Elfenreigen to Elmo

Elfenreigen [el.f’n-rign] or Alpleich, that weird music with which Bunting, the pied piper of Hamelin, led forth the rats into the river Weser, and the children into a cave in the mountain Koppenberg. The song of the sirens is so called. (Reigen, a dance and the music thereof.)

Elfeta, wife of Cambuscan king of Tartary.

Elflida or Æthelflæda, daughter of king Alfred, and wife of Æthelred chief of that part of Mercia not claimed by the Danes. She was a woman of enormous energy and masculine mind. At the death of her husband, Elflida ruled over Mercia, and proceeded to fortify Bridgenorth, Tamworth, Warwick, Hertford, Witham, and other cities. Then, attacking the Danes, she drove them from place to place, and kept them from molesting her.

When Elflida up-grew…
The puissant Danish powers victoriously pursued,
And resolutely here thro’ their thick squadrons hewed
Her way into the north.
   —Drayton: Polyolbion, xii. (1613).

Elfthryth or Ælfthryth, daughter of Ordgar, noted for her great beauty. King Edgar sent Æthelwald, his friend, to ascertain if she were really as beautiful as report made her out to be. When Æthelwald saw her he fell in love with her, and then, returning to the king, said she was not handsome enough for the king, but was rich enough to make a very eligible wife for himself. The king assented to the match, and became godfather to the first child, who was called Edgar. One day the king told his friend he intended to pay him a visit, and Æthelwald revealed to his wife the story of his deceit, imploring her at the same time to conceal her beauty. But Elfthryth, extremely indignant, did all she could to set forth her charms. The king fell in love with her, slew Æthelwald, and married the widow.

A similar story is told by Herodotus—Prêxaspês being the lady’s name, and Kambysês the king’s.

Elgin Marbles, certain statues and bas-reliefs collected by lord Elgin, and purchased of him by the British Government for £35,000, to be placed in the British Museum. Chiefly fragments of the Parthenon of Athens.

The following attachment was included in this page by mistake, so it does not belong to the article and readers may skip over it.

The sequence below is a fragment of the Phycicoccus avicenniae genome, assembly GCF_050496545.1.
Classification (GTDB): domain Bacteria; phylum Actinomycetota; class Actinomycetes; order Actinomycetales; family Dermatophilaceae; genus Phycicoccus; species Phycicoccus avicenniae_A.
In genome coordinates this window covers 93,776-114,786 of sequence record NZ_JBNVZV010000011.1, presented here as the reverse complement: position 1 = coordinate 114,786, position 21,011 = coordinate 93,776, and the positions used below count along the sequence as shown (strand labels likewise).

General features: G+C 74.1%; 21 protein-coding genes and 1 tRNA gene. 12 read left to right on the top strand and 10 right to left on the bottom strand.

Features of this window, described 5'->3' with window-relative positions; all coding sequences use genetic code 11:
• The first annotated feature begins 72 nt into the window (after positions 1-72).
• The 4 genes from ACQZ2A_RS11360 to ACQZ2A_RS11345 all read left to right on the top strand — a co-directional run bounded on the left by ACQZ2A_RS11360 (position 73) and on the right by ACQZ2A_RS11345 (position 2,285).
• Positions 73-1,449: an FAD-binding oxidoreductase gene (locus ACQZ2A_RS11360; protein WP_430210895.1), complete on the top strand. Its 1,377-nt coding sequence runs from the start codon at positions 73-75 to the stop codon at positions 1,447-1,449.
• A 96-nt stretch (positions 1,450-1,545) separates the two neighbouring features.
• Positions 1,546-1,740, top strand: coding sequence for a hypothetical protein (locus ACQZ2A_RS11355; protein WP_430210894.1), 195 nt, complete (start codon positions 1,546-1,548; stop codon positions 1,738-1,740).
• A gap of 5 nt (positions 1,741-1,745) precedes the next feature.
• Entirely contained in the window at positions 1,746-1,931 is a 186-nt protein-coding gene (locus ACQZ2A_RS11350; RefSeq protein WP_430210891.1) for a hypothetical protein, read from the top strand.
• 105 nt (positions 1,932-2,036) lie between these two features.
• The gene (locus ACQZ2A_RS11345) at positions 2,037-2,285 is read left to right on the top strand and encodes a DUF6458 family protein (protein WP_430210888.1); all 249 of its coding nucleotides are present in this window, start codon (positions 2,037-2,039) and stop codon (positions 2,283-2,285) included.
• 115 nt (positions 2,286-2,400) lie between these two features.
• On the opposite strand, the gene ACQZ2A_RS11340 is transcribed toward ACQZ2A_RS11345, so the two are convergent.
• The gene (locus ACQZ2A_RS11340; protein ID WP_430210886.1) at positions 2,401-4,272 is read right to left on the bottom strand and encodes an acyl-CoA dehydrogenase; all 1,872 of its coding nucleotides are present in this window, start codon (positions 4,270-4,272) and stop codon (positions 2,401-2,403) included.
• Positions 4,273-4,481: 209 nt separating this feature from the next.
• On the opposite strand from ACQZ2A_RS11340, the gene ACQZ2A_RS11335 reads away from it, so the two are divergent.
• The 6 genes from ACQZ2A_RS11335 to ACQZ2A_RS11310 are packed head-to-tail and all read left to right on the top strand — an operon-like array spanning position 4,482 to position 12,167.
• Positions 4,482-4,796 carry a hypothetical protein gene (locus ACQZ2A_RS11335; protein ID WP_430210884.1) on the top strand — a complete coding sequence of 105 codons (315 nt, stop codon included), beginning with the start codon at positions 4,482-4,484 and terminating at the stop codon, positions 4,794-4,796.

Elgitha, a female attendant at Rotherwood on the lady Rowena.—Sir W. Scott: Ivanhoe (time, Richard I.).

Elia, the assumed name of Charles Lamb, author of the Essays of Elia, contributed to the London Magazine between 1820 and 1825.

Eliab, in the satire of Absalom and Achitophel, by Dryden and Tate, is Henry Bennet, earl of Arlington. As Eliab befriended David (1 Chron. xii. 9), so the earl befriended Charles II.

Hard the task to do Eliab right:
Long with the royal wanderer he roved,
And firm in all the turns of fortune proved.
   —Absalom and Achitophel, ii. 986–988 (1682).

Eliakim, in Pordage’s satire of Azariah and Hushai, was intended for James duke of York (James II.).

Elian God (The), Bacchus. An error for ’Eleuan, i.e. “the god Eleleus” . Bacchus was called Eleleus from the Bacchic cry, eleleu!

As when with crowned cups unto the Elian god
Those priests high orgies held.
   —Drayton: Polyolbion, vi. (1612).

Elidure , surnamed “the Pious,” brother of Gorbonian, and one of the five sons of Morvidus (q.v.). He resigned the crown to his brother Arthgallo, who had been deposed. Ten years afterwards, Arthgallo died, and Elidure was again advanced to the throne, but was deposed and imprisoned by his two younger

  By PanEris using Melati.

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